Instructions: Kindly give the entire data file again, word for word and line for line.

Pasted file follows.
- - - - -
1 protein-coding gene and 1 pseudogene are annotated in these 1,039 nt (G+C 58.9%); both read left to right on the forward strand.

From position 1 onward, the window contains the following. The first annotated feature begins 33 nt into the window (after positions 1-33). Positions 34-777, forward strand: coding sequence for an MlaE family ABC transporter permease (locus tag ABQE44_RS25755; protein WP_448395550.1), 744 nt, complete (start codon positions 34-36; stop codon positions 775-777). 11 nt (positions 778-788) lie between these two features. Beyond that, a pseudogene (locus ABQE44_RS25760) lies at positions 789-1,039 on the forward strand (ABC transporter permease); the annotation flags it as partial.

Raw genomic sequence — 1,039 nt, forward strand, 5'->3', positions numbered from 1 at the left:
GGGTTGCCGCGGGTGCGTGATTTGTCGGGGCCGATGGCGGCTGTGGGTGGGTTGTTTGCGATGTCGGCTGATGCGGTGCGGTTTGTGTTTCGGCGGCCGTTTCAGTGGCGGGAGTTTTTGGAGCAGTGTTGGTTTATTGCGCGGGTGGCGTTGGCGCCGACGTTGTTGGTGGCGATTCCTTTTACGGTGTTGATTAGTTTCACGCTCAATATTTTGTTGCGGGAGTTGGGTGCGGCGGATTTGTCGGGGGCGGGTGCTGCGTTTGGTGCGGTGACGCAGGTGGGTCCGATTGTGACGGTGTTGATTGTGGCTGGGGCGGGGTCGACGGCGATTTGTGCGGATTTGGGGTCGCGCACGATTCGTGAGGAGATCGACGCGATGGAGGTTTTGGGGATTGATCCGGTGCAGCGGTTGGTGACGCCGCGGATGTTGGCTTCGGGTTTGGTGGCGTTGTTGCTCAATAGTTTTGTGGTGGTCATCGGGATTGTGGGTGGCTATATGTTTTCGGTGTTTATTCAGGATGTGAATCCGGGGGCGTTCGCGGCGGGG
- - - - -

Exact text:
1 protein-coding gene and 1 pseudogene are annotated in these 1,039 nt (G+C 58.9%); both read left to right on the forward strand.

From position 1 onward, the window contains the following. The first annotated feature begins 33 nt into the window (after positions 1-33). Positions 34-777, forward strand: coding sequence for an MlaE family ABC transporter permease (locus tag ABQE44_RS25755; protein WP_448395550.1), 744 nt, complete (start codon positions 34-36; stop codon positions 775-777). 11 nt (positions 778-788) lie between these two features. Beyond that, a pseudogene (locus ABQE44_RS25760) lies at positions 789-1,039 on the forward strand (ABC transporter permease); the annotation flags it as partial.

Raw genomic sequence — 1,039 nt, forward strand, 5'->3', positions numbered from 1 at the left:
GGGTTGCCGCGGGTGCGTGATTTGTCGGGGCCGATGGCGGCTGTGGGTGGGTTGTTTGCGATGTCGGCTGATGCGGTGCGGTTTGTGTTTCGGCGGCCGTTTCAGTGGCGGGAGTTTTTGGAGCAGTGTTGGTTTATTGCGCGGGTGGCGTTGGCGCCGACGTTGTTGGTGGCGATTCCTTTTACGGTGTTGATTAGTTTCACGCTCAATATTTTGTTGCGGGAGTTGGGTGCGGCGGATTTGTCGGGGGCGGGTGCTGCGTTTGGTGCGGTGACGCAGGTGGGTCCGATTGTGACGGTGTTGATTGTGGCTGGGGCGGGGTCGACGGCGATTTGTGCGGATTTGGGGTCGCGCACGATTCGTGAGGAGATCGACGCGATGGAGGTTTTGGGGATTGATCCGGTGCAGCGGTTGGTGACGCCGCGGATGTTGGCTTCGGGTTTGGTGGCGTTGTTGCTCAATAGTTTTGTGGTGGTCATCGGGATTGTGGGTGGCTATATGTTTTCGGTGTTTATTCAGGATGTGAATCCGGGGGCGTTCGCGGCGGGG